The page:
Coronavirus Forces White Americans to Get a Taste of the Black Experience
Unemployment, poor health care, and physical restrictions are hurdles we’ve had to overcome for centuries
I lost my job this morning.
I’ve been laid off before in the past. But this was a good job with plenty of well-to-do white folks attached to it that invested a lot of money into what we were all working on. I figured that made it secure.
I was wrong.
The recent “stay at home” policy enacted for the entire state of California in response to the coronavirus threat requires all people to avoid going outside for nonessential work. Failure to adhere to this policy without just cause results in a fine and a possible misdemeanor. Unfortunately, my place of business did not fall into the category of being essential.
I’ve entered a familiar dissociative shock. I remember the times I went hungry as a child when my mom couldn’t pay the bills. And the fog that always descended upon my childhood psyche around the first of the month. Even at 10 years old, I knew when rent was due.
As soon as I got home today, I filed for unemployment online. Then I stood in line for 45 minutes outside a grocery store to get food. I called my family, who consoled me about my job loss but reminded me that everything was going to be all right.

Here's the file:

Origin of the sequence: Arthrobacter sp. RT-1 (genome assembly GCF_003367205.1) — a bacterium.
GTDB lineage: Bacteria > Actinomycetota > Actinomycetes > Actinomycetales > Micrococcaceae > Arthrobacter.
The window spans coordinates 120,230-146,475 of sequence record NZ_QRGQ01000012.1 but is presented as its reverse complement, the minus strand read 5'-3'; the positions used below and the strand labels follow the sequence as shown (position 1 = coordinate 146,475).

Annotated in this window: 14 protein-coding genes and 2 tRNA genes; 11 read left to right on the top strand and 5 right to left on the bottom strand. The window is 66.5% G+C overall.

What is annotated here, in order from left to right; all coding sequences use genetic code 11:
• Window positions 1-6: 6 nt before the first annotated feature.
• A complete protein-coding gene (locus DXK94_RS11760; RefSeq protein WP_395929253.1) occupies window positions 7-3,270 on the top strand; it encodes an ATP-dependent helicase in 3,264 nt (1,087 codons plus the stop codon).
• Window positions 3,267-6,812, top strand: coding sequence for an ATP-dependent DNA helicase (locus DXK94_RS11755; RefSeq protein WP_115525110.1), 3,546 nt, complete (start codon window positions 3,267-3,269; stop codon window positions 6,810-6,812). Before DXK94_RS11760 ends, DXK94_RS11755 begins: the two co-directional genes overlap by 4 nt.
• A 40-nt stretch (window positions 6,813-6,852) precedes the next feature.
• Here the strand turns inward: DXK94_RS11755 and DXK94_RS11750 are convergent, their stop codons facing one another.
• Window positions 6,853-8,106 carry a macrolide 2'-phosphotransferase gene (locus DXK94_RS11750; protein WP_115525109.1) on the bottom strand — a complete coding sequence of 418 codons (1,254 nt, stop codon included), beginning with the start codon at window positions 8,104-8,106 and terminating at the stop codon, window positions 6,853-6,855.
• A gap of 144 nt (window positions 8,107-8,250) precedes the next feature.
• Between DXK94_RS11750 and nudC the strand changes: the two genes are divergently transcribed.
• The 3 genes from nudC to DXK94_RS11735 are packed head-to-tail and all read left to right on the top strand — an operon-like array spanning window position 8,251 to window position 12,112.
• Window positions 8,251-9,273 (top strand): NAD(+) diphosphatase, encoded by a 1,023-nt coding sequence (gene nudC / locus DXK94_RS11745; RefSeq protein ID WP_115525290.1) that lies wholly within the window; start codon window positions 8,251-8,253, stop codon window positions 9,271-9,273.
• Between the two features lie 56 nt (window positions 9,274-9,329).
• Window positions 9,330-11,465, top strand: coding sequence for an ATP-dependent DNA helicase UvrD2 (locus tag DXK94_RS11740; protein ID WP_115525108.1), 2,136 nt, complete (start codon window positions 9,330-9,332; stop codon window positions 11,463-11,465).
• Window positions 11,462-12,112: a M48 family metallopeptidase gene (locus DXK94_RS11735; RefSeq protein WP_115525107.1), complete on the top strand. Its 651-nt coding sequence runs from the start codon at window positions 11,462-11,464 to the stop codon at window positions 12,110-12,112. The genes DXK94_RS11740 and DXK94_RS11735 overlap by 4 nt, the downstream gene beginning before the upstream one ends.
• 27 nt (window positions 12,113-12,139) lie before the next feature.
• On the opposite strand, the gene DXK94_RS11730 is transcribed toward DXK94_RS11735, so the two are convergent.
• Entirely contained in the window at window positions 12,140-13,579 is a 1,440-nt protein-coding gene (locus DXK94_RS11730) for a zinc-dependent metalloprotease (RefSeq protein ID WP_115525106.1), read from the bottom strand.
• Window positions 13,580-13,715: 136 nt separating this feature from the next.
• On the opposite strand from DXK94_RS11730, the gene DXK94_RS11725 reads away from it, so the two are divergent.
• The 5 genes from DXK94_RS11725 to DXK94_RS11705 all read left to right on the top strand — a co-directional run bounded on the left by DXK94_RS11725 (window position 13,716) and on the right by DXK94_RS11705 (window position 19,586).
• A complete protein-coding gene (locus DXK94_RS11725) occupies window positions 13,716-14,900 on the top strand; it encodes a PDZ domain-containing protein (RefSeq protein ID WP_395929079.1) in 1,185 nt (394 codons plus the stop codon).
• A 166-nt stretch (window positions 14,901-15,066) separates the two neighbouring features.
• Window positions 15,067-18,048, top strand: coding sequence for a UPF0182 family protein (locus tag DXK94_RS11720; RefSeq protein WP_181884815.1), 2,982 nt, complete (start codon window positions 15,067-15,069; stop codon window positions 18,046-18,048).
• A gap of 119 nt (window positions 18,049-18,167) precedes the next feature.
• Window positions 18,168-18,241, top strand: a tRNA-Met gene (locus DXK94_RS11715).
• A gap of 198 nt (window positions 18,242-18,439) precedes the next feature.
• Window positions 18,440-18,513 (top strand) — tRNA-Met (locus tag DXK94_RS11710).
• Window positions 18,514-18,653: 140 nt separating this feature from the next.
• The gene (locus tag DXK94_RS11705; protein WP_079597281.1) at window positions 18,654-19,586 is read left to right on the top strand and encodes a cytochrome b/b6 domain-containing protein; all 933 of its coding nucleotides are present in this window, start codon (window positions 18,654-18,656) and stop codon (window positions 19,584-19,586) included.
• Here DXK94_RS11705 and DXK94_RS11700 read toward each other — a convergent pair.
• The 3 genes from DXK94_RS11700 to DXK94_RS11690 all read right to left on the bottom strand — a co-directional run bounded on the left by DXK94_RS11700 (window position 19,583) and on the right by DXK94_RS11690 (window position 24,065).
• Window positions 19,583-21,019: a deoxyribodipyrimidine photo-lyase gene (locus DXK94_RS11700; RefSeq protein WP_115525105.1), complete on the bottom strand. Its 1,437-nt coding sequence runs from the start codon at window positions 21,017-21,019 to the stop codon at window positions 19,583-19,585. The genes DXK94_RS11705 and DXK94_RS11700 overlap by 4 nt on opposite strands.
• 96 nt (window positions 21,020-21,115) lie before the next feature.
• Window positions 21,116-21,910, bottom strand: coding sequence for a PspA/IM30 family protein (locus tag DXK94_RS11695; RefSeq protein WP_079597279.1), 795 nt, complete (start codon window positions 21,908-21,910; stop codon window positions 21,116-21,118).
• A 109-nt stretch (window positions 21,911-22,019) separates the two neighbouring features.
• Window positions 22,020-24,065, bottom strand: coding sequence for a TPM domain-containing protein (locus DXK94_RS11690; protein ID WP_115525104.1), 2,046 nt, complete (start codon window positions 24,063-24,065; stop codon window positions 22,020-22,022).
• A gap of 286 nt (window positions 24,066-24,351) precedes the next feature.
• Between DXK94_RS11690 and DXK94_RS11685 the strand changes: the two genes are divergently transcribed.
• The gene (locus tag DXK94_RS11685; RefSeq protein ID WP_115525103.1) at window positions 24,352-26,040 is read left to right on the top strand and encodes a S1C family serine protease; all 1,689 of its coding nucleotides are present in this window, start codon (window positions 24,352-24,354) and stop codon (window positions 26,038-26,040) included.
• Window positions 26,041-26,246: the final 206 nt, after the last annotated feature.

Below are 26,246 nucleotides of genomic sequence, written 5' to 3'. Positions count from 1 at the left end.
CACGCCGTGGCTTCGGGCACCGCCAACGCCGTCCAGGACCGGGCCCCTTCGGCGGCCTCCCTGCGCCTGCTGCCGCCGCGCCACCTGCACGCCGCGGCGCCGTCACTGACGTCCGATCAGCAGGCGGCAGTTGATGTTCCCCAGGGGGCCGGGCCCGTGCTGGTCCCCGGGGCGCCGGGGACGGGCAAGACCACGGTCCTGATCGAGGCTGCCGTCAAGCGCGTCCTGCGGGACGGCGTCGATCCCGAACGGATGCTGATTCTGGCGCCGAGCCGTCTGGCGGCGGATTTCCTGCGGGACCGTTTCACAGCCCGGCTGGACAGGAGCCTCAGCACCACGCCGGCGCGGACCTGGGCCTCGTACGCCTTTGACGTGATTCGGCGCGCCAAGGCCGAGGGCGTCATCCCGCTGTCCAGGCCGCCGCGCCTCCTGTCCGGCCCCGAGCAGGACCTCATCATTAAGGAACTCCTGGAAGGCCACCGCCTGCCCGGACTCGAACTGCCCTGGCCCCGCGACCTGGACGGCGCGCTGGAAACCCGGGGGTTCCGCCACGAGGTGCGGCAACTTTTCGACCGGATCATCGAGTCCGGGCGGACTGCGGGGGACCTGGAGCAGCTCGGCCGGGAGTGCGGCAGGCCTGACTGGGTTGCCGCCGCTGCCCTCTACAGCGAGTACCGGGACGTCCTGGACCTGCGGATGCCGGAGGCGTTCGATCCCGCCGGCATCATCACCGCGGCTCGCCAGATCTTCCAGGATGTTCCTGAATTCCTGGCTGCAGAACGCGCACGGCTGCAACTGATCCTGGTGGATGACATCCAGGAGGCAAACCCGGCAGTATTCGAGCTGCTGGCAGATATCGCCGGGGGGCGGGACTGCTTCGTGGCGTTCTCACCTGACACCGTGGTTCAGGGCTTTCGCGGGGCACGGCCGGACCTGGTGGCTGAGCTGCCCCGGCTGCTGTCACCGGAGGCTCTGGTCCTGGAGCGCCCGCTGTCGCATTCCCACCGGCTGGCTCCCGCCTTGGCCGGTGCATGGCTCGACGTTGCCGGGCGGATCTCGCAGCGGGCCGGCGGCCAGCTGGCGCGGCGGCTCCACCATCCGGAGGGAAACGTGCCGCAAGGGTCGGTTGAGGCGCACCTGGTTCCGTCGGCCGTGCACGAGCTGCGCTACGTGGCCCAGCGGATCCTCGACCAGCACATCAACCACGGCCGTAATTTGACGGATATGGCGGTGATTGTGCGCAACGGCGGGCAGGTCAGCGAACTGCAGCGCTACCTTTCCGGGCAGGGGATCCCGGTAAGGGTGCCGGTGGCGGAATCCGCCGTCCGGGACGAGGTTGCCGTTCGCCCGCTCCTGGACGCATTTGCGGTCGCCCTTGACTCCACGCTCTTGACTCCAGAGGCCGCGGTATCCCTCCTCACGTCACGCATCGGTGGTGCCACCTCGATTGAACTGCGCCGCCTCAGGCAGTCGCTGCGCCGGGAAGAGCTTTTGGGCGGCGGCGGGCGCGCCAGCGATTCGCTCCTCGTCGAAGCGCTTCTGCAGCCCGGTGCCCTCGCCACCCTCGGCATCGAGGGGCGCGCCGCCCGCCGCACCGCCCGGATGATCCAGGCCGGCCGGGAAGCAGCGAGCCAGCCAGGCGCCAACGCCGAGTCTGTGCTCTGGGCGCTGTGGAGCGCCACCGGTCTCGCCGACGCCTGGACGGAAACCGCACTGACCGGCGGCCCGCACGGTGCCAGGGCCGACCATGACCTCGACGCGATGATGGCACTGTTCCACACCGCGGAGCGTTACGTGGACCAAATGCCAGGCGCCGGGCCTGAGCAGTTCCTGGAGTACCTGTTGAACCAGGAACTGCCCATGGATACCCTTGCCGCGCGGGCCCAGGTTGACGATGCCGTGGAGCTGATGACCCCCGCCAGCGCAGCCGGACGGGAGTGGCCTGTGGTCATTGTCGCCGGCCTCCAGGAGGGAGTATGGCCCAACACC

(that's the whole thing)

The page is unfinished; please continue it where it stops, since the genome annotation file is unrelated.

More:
This is not a useless platitude. It’s a fact. Black people consistently survive sudden tragedies. You could call it a hallmark of our culture. Food and money insecurity were a definitive part of my childhood. Most Black people collectively relate to this experience, if even to a small degree.
Meanwhile, the white people around me are reacting to the coronavirus threat in a myriad of extreme and deluded ways. Their confusion belies the fact that they’ve never collectively experienced a complete loss of control over the government and nature. Your average white person today has to talk to a grandparent or pick up a history book to have any conceptual understanding of what is actually happening right now.
Black people consistently survive sudden tragedies. You could call it a…